The problems with taking a child abroad after separation with the spouse.
According to statistics the percentage of marriages ending in divorce continues to increase – not only here but in most European countries. The marriage oath ‘until death do us apart’ is rapidly losing its sense. Despite their desire to move on separately, the divorced spouses have to communicate with each other for the sake of their child.
Without a doubt among the most complicated questions for the separated parents are the travelling and the stay of the child abroad.
In recent years the world has opened up to us. The globalization, Bulgarian membership in the EU, access to education in foreign schools and universities, affordable plane tickets, competitions between different tourist destinations and numerous international exchange programs have created many opportunities for our children to travel abroad.
According to Bulgarian law juvenile children travel abroad accompanied by both their parents and if this is impossible, they travel with one of them but with the written consent of the other. However, the dissolution of family relationships makes this consent unattainable and turns it into a tool for conscious torture. The lost trust between the ex-spouses makes them refuse – the reasons vary from personal revenge to fear of kidnapping or terrorist attacks. This way the seemingly harmless vacation in Greece can lead to strained nerves, cancelled reservations and ultimately – a ruined vacation.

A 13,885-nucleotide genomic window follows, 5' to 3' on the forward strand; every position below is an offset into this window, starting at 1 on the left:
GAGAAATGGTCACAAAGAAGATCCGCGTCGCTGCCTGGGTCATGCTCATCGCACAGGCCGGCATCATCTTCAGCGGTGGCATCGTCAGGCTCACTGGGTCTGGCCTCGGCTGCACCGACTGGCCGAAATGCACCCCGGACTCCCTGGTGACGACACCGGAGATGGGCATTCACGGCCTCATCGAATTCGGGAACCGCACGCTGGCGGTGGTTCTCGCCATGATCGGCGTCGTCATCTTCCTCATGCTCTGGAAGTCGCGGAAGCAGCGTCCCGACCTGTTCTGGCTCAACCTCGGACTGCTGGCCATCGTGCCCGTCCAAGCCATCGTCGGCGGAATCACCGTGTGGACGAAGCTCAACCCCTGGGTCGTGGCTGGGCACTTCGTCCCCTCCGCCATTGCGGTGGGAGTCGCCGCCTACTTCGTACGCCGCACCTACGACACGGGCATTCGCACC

What are the options that parents can choose from so that their relationship does not detriment their child?
Notarized letter of consent
The easiest and most reasonable option for insuring consent is with a notarized letter of consent from one of the parents for taking the child abroad accompanied by the other parent. When the relations between the ex-spouses are worsened this could prove to be quite difficult. Giving consent is practically impossible when a parent is not interested, cannot be found or is hiding.
It is of upmost importance that it should be known that the given consent can be withdrawn at any moment. This puts the other parent in a position of constant uncertainty. A sudden withdrawal of consent could ruin the planned vacation at the last moment.
Replacing the parent’s consent with the court
A slower, yet more stable way of regulating the relations between the former spouses regarding their child travelling abroad is providing consent by court order. The necessary personal documents for the trip could be issued in the same proceeding.
The jurisprudence imposed criteria based on which one parent is allowed to bring abroad the child despite the will of the other parent. The parent who needs consent deposits an application in the regional court in accordance to the child’s current address. The reason why the parent wants to take the child abroad, the time of stay there and the country which is to be visited are indicated in the application. The applicant must convince the court that the trip abroad is of the child’s interest. The arguments must be convincing because they will clash with the other parent’s arguments.
This proceeding is not formal – the serious resistance of the other parent who has the right to state evidence in an attempt to convince the court of the opposite thesis can be met. He or she can present a counterclaim for receiving assent to take the child abroad for himself or herself. In this case, the parent who initiated the proceeding will have to take a stance regarding the counterclaim of the other parent and to state evidence if he or she objects. So in practice, if the court recognizes both claims, each parent has the approved right to take the child abroad.